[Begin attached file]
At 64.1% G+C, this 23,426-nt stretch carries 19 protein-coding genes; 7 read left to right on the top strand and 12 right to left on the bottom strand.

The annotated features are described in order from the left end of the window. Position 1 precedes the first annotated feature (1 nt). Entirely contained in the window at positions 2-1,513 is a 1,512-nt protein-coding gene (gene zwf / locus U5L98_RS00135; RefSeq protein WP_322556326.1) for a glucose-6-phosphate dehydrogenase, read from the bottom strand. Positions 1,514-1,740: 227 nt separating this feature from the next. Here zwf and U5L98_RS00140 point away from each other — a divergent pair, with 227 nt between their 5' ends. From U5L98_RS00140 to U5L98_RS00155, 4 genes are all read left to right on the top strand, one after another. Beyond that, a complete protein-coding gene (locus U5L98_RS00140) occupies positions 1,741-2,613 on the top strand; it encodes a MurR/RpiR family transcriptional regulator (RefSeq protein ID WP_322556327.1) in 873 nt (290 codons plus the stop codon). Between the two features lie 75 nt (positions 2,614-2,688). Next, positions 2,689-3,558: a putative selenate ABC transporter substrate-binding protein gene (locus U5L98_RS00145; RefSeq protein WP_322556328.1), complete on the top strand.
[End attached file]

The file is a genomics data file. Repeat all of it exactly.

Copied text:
At 64.1% G+C, this 23,426-nt stretch carries 19 protein-coding genes; 7 read left to right on the top strand and 12 right to left on the bottom strand.

The annotated features are described in order from the left end of the window. Position 1 precedes the first annotated feature (1 nt). Entirely contained in the window at positions 2-1,513 is a 1,512-nt protein-coding gene (gene zwf / locus U5L98_RS00135; RefSeq protein WP_322556326.1) for a glucose-6-phosphate dehydrogenase, read from the bottom strand. Positions 1,514-1,740: 227 nt separating this feature from the next. Here zwf and U5L98_RS00140 point away from each other — a divergent pair, with 227 nt between their 5' ends. From U5L98_RS00140 to U5L98_RS00155, 4 genes are all read left to right on the top strand, one after another. Beyond that, a complete protein-coding gene (locus U5L98_RS00140) occupies positions 1,741-2,613 on the top strand; it encodes a MurR/RpiR family transcriptional regulator (RefSeq protein ID WP_322556327.1) in 873 nt (290 codons plus the stop codon). Between the two features lie 75 nt (positions 2,614-2,688). Next, positions 2,689-3,558: a putative selenate ABC transporter substrate-binding protein gene (locus U5L98_RS00145; RefSeq protein WP_322556328.1), complete on the top strand.